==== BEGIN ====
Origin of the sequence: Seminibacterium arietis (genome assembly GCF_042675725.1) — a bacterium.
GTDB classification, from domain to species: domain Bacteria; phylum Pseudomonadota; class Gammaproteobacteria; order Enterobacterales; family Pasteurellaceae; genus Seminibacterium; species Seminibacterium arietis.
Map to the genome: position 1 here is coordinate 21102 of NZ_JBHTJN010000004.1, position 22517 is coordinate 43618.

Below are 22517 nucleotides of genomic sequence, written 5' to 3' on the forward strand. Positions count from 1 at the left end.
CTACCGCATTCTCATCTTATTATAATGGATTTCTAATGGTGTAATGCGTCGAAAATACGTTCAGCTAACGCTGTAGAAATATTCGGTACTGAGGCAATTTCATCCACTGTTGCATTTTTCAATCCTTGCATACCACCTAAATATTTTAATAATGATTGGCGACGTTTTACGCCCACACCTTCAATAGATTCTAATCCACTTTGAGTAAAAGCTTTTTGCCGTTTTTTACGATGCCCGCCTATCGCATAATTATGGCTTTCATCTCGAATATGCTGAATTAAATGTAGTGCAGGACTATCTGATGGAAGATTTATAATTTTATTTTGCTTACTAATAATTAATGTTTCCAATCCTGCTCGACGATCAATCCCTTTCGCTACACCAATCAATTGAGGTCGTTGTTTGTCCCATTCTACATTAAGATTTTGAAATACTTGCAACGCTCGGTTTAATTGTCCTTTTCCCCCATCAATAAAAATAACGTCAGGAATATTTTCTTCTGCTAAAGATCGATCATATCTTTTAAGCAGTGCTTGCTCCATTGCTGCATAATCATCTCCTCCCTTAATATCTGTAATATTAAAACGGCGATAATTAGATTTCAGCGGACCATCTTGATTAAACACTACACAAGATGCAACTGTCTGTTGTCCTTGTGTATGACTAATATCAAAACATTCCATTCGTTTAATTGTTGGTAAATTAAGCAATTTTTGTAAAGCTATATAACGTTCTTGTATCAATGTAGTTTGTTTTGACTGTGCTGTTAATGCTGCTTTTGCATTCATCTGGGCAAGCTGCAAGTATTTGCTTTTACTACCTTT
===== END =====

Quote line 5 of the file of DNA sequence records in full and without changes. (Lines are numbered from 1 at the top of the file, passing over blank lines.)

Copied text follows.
CTACCGCATTCTCATCTTATTATAATGGATTTCTAATGGTGTAATGCGTCGAAAATACGTTCAGCTAACGCTGTAGAAATATTCGGTACTGAGGCAATTTCATCCACTGTTGCATTTTTCAATCCTTGCATACCACCTAAATATTTTAATAATGATTGGCGACGTTTTACGCCCACACCTTCAATAGATTCTAATCCACTTTGAGTAAAAGCTTTTTGCCGTTTTTTACGATGCCCGCCTATCGCATAATTATGGCTTTCATCTCGAATATGCTGAATTAAATGTAGTGCAGGACTATCTGATGGAAGATTTATAATTTTATTTTGCTTACTAATAATTAATGTTTCCAATCCTGCTCGACGATCAATCCCTTTCGCTACACCAATCAATTGAGGTCGTTGTTTGTCCCATTCTACATTAAGATTTTGAAATACTTGCAACGCTCGGTTTAATTGTCCTTTTCCCCCATCAATAAAAATAACGTCAGGAATATTTTCTTCTGCTAAAGATCGATCATATCTTTTAAGCAGTGCTTGCTCCATTGCTGCATAATCATCTCCTCCCTTAATATCTGTAATATTAAAACGGCGATAATTAGATTTCAGCGGACCATCTTGATTAAACACTACACAAGATGCAACTGTCTGTTGTCCTTGTGTATGACTAATATCAAAACATTCCATTCGTTTAATTGTTGGTAAATTAAGCAATTTTTGTAAAGCTATATAACGTTCTTGTATCAATGTAGTTTGTTTTGACTGTGCTGTTAATGCTGCTTTTGCATTCATCTGGGCAAGCTGCAAGTATTTGCTTTTACTACCTTT